Kingsville balks at high cost of organic waste recovery plan
Town says participation in regional program would mean major property tax increase
KINGSVILLE — Kingsville wants out of a regional organic waste recovery program which town officials say will result in substantial tax increases for homeowners living in the urban part of the municipality.
The town also objects to being forced to participate in the Essex County Waste Management Authority (ECWMA) program — even though the province has said municipalities of its size are not required to participate.
Last week Kingsville Mayor Nelson Santos and CAO John Norton appeared before the waste authority board to restate the town’s belief it should be left out of any countywide program.
The board was told by Norton that the town’s portion of the program cost would be $350,000 to $400,000 a year and likely result in a 3.5 per cent tax hike if all Kingsville ratepayers shared the tax burden.
The estimated tax increase would be based on all residents — rural and urban — paying for the service, even though curbside pickup of organic food wastes will not take place in the rural parts of the municipality.
“We’d have to look at an area rating for this service because if you’re not getting the service you shouldn’t have to pay for it,” Mayor Nelson Santos said in an interview.
“That means a lesser pool, a lesser number of properties and that would be a higher cost to (urban residents).”
He estimated 45 to 50 per cent of Kingsville’s 22,000 residents live in rural areas.
Norton said the tax increase for an urban homeowner could be as high as eight per cent.
“People who get an eight per cent increase in downtown Kingsville I think are going to go crazy about that. We just want to get the word out that it isn’t us making the decision,” Norton told the Observer.
Municipal taxes on a home assessed at $250,000 increased 2.3 per cent or $45.83 this year.
There was no comment from board members after Norton and Santos made their presentation last week.
“That was surprising to me,” said Santos.
“Perhaps they’re going to compile a letter or correspondence … as a formal response.”
Norton said one of the options the town may consider is simply not paying its share of the cost.
“If the county sends us a bill … what happens if (Kingsville) council tells me not to pay the bill? Then what happens? So this turns into a big fight between us and the county. I don’t think that’s in the best interest of the taxpayer.”
Essex also objects to being included in the program.
“To me to say that it’s too expensive I don’t believe that’s a reason we can rest on and not do something. We know that everything in regards to protecting the environment comes with a price tag that’s higher than normal."
“We fully believe In composting but we believe that most of our residents are composting,” said Essex Coun. Chris Vander Doelen. “There is no reason we should be forced to participate in a program at a huge expense just because Windsor has to do it.”
Leamington Mayor Hilda MacDonald supported county council’s decision to make the organic waste recovery program a countywide effort.
“We all signed the climate emergency plan without hesitation. Price didn’t come up,” she said.
“To me to say that it’s too expensive I don’t believe that’s a reason we can rest on and not do something. We know that everything in regards to protecting the environment comes with a price tag that’s higher than normal. Recycling costs money, it’s cost-prohibitive.”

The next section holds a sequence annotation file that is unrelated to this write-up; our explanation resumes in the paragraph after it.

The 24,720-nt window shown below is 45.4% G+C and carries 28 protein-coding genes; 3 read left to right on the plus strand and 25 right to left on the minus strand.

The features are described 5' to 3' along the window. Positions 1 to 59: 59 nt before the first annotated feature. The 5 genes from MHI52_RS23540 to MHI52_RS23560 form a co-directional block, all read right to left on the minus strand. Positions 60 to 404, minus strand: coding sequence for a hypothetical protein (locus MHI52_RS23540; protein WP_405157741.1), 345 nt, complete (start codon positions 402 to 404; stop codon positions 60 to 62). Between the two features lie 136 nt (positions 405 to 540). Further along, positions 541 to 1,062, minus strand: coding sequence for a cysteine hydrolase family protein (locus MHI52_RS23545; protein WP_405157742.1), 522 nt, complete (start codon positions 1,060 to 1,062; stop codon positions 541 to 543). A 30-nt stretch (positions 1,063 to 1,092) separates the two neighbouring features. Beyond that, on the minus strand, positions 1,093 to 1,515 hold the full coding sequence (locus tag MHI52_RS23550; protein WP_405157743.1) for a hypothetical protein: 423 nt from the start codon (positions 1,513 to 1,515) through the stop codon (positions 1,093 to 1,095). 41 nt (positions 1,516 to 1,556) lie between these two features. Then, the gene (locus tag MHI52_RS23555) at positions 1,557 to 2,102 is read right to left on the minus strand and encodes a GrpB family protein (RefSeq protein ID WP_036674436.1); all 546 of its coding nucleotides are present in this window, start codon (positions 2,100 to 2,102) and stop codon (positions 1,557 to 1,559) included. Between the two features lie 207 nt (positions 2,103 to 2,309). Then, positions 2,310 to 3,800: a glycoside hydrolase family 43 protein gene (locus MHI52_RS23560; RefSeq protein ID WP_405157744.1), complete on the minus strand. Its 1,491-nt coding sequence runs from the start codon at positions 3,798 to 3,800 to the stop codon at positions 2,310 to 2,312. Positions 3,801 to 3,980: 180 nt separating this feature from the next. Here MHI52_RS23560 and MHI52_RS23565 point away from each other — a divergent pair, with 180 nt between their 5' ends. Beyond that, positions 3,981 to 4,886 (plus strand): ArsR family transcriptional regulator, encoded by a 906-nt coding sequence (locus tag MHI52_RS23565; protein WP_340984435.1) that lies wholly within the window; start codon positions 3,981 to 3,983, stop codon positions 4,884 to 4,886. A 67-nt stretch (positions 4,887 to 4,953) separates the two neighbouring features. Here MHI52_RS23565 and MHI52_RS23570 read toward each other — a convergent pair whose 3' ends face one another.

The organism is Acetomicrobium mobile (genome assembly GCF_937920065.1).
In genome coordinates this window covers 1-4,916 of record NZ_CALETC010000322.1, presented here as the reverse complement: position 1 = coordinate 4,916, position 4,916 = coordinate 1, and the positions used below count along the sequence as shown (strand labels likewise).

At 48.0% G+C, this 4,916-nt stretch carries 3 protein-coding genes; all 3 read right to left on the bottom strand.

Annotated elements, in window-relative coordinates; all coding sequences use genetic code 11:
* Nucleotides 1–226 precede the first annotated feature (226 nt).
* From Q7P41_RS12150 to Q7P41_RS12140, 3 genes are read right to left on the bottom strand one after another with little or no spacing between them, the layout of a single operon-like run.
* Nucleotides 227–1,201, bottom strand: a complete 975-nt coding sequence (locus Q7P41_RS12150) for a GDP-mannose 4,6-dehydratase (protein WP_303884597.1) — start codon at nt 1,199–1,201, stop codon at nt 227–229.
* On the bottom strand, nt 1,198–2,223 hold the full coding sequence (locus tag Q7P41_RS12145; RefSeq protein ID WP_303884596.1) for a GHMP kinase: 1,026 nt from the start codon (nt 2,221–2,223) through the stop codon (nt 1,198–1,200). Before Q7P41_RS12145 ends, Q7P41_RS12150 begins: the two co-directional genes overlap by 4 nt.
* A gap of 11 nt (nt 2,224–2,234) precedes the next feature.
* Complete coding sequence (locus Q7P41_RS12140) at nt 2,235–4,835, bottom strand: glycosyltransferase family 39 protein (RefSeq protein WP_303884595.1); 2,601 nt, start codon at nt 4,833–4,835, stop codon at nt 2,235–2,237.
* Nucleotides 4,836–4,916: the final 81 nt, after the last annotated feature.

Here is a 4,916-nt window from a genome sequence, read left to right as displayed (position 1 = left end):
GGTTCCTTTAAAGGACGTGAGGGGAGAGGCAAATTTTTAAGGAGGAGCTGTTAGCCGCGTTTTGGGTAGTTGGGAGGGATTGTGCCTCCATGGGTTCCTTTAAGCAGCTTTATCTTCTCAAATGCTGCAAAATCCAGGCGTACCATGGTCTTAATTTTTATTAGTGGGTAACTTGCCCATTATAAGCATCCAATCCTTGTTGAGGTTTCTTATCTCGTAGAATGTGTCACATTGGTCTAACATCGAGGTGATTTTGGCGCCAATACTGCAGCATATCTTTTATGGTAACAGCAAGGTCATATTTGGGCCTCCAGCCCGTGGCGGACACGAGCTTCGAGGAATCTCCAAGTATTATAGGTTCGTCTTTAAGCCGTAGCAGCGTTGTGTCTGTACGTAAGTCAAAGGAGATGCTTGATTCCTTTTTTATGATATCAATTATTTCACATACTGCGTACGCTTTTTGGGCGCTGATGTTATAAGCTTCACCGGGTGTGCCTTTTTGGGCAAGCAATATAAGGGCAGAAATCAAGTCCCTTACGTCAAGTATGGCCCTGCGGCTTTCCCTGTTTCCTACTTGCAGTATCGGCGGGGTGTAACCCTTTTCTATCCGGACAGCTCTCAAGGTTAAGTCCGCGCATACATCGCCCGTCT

Proponents of the countywide system of collection say a collaborative approach would achieve economies of scale and savings.
Under provincial guidelines, Windsor must recapture 70 per cent of its organic waste by 2025. Leamington, Tecumseh, Amherstburg and LaSalle must recapture 50 per cent by the same time.
Essex and Kingsville are exempt from the provincial program because their populations are under 25,000. Lakeshore is also exempt but has agreed to take part.
Norton said the town could also approach the province and ask whether it can be granted an exemption, given the provincial guidelines.
At the March meeting of county council, when it voted in favour of countywide participation, Santos noted garbage and waste collection is a municipal, not a county, responsibility. He said Kingsville would be reviewing its legal options if forced to participate in the organic waste recovery plan.
Norton said the town would prefer the county bear the cost and then assess each municipality its share.
Waste authority general manager Michelle Bishop said in the short term the authority plans to contract out the recycling of food waste and other organics to a private company.
“Right now we don’t know how big a facility we need. We don’t how much material is going to be generated. It’s less risk to the municipalities to contract it out, at least in the short term.”
The request for proposals will look at two types of waste recovery: traditional composting and an anaerobic digestion system which converts waste into methane, a greenhouse gas which can be used to generate electricity. The anaerobic system puts waste in an airless environment and uses bacteria to break down the waste material into micro-organisms to create gas.
At an earlier presentation before Kingsville council, the waste authority presented various city- and county-run options for waste diversion.
One, an anaerobic digestion system operating out of the County Road 18 landfill, would have annual capital and operating costs of $7.5 million.
Bishop said 30 to 35 percent of the waste that goes to the regional landfill on County Road 18 is organic.
She said the waste diversion would extend the life of the landfill beyond its 2038-40 expiry date.
“Landfill space is precious…. That’s not too far off when you think about it,” she said.
Bishop said organics can be collected by the same garbage truck that collects weekly garbage.